Chair's Essay Prize in Philosophy

This prize is open to all full-time undergraduate students in Year 2 or higher from main campus Philosophy courses between September 6th, 2022 and April 10th, 2023. Philosophy Professors may nominate exceptional essays submitted during the 2022-23 academic year for this prize or students can nominate themselves. The Chair of Philosophy will select the recipient.

The student’s name, student number, email address and full mailing address should appear on the first page of the essay only, and all other identifiers should be removed. Please include the philosophy course number for which the essay was written for. Only one essay per student can be submitted.

Deadline: April 15, 2023

Value: $500

Submission Procedure: Essays must be submitted by April 15 to in PDF or DOC format.

The winner will be invited to an awarding ceremony in the upcoming 2023-24 academic year.

Check List

- Full- time undergraduate student, Year 2 or higher.
- Essay is from a main campus philosophy course from the 2022-23 academic year (September 6th, 2022 and April 10th, 2023).
- Student’s name, student number, email address, full mailing address, course number are on the first page of the essay only.
- Headers and footers and any other identifiers in the main text of the essay have been removed.
- Only one essay per student has been submitted.

Previous Winners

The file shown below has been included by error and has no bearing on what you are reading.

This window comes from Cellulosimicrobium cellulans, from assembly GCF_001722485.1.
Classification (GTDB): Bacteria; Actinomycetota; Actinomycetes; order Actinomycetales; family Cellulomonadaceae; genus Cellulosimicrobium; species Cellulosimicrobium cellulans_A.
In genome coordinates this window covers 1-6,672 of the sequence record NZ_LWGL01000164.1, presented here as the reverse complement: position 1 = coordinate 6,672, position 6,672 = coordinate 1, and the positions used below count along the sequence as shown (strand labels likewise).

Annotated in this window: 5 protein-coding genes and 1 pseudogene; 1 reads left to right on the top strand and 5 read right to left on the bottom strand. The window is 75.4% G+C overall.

2022-23: Kseniya Dybatch, “Female-Presenting Bodies, Spatiality, and the Role of Internet Ideologies.”

2021-22: Amanda Currie, Revenge vs. Emotional Orientation: Defending the Strategic Interpretation of Nietzsche’s Slave Revolt in Genealogy I"

2020-21: Nadia Miller, Practical Nous and Akrasia in The Nicomachean Ethics

2019-20: Abbey Horn, Reproductive CRISPR: Rese​arch at the Intersection of Reproductive and Disability Rights.

2018-19: Olivia Gordon, Kant’s Erroneous Objectification of Animals by Regarding their Worth as Indistinguishable from the Worth of “Things”

2017-18: Nicole Nowoselski, The Unbecoming of the Self? An Existential Analysis of Identity and Dementia

2016-17: Ryan Howson, Refuting the Bundle Theory of Mind

2015-16: Francesco Lucia, On the Alleged Inconsistency of Weak Epistemic Egoism

2014-15: Andrew DiMarco, Celebrated Texts of Aristotle: Solving Zeno's Dichotomy

2013-14: Rachel Bath, Levels and Horizons: Preparing for the Possibility for a Phenomenology of Place

2012-13: Tucker Hunter, Improved Basis for an Old Claim: An Analysis of a Pair of Thought Experiment in Kant's Third Paralogism

2011-12: Emily Kress, Elemental Teleology in Aristotle's Rainfall Arguement